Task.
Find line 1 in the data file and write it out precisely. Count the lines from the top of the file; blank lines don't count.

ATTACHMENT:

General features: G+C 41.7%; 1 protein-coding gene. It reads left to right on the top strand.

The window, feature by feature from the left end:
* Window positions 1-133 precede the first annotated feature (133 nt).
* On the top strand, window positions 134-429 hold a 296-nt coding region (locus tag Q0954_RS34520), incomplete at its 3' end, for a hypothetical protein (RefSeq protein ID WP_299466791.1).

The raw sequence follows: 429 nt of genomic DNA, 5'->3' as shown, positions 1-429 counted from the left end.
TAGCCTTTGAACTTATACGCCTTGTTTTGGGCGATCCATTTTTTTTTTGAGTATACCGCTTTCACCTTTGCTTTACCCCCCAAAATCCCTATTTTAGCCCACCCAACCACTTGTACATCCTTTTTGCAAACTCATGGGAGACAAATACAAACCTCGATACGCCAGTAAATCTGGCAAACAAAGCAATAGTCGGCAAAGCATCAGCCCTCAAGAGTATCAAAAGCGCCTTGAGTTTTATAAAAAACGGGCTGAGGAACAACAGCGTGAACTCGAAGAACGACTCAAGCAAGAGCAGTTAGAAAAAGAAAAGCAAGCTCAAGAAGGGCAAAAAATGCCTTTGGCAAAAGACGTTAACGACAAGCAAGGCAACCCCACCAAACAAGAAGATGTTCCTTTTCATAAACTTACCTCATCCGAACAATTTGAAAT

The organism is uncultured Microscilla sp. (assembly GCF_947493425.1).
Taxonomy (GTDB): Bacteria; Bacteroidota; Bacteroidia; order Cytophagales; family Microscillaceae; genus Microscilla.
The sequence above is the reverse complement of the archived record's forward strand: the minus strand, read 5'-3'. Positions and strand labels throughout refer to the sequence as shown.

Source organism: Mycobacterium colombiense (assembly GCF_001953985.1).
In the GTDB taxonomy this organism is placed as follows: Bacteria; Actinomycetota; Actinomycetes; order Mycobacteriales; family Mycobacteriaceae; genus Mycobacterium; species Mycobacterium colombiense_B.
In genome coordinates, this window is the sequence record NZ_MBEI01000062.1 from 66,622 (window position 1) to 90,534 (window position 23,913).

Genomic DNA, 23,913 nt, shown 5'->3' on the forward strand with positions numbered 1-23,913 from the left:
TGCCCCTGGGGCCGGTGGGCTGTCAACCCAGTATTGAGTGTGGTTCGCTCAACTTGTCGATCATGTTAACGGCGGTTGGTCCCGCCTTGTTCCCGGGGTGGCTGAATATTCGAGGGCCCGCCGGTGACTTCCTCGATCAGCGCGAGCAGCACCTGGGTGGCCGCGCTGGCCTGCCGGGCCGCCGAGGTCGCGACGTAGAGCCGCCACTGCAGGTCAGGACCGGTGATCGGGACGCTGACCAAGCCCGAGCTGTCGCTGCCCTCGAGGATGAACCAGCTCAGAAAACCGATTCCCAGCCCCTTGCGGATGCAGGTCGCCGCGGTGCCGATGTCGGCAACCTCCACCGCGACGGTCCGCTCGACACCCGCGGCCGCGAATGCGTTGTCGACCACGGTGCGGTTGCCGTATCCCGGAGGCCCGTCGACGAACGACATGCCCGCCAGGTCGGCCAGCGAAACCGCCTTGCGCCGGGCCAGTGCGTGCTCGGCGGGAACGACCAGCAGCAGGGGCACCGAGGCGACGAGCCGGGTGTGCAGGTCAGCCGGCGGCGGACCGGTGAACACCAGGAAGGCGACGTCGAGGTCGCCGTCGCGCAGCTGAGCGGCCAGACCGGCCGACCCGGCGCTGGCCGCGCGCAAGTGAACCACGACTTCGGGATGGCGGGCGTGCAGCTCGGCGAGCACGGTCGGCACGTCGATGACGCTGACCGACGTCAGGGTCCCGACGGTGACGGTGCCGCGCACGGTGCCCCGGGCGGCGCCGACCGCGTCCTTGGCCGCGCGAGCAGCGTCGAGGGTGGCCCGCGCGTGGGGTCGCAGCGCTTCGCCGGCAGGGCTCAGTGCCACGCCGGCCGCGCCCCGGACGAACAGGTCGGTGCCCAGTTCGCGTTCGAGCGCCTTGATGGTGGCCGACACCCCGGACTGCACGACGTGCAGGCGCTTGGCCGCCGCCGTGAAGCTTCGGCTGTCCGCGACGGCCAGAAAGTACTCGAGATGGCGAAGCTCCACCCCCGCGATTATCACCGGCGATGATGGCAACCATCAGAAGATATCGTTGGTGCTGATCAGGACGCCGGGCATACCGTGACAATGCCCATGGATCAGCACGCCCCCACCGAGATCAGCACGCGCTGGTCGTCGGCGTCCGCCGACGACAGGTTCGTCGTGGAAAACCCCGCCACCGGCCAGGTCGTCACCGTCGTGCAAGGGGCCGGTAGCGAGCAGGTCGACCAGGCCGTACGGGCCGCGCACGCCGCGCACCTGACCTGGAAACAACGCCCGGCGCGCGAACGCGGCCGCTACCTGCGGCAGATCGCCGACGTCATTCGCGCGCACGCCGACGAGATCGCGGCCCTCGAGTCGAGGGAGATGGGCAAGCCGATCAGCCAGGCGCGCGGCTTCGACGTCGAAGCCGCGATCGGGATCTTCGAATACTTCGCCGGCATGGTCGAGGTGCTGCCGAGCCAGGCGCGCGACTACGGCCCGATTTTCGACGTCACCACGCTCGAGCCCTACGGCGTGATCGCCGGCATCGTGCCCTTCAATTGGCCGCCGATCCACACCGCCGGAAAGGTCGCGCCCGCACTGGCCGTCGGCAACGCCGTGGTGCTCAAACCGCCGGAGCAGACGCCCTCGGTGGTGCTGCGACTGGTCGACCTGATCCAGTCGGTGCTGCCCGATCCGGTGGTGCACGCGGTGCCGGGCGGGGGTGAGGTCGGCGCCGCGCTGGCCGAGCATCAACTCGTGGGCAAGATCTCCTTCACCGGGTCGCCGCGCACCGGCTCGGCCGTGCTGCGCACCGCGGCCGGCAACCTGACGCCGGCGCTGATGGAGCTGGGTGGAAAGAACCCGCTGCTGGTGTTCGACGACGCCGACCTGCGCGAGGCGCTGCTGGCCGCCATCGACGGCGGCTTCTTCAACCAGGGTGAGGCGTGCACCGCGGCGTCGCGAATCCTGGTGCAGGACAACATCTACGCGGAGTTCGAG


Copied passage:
General features: G+C 41.7%; 1 protein-coding gene. It reads left to right on the top strand.